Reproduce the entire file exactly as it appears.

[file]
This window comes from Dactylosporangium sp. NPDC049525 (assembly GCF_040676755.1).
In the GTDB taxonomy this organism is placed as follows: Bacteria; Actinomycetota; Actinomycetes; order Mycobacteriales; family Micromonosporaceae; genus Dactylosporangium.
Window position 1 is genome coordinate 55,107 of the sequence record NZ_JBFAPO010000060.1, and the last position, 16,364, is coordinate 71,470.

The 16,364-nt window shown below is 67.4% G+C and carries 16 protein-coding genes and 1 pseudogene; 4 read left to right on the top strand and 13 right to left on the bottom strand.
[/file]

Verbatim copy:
This window comes from Dactylosporangium sp. NPDC049525 (assembly GCF_040676755.1).
In the GTDB taxonomy this organism is placed as follows: Bacteria; Actinomycetota; Actinomycetes; order Mycobacteriales; family Micromonosporaceae; genus Dactylosporangium.
Window position 1 is genome coordinate 55,107 of the sequence record NZ_JBFAPO010000060.1, and the last position, 16,364, is coordinate 71,470.

The 16,364-nt window shown below is 67.4% G+C and carries 16 protein-coding genes and 1 pseudogene; 4 read left to right on the top strand and 13 right to left on the bottom strand.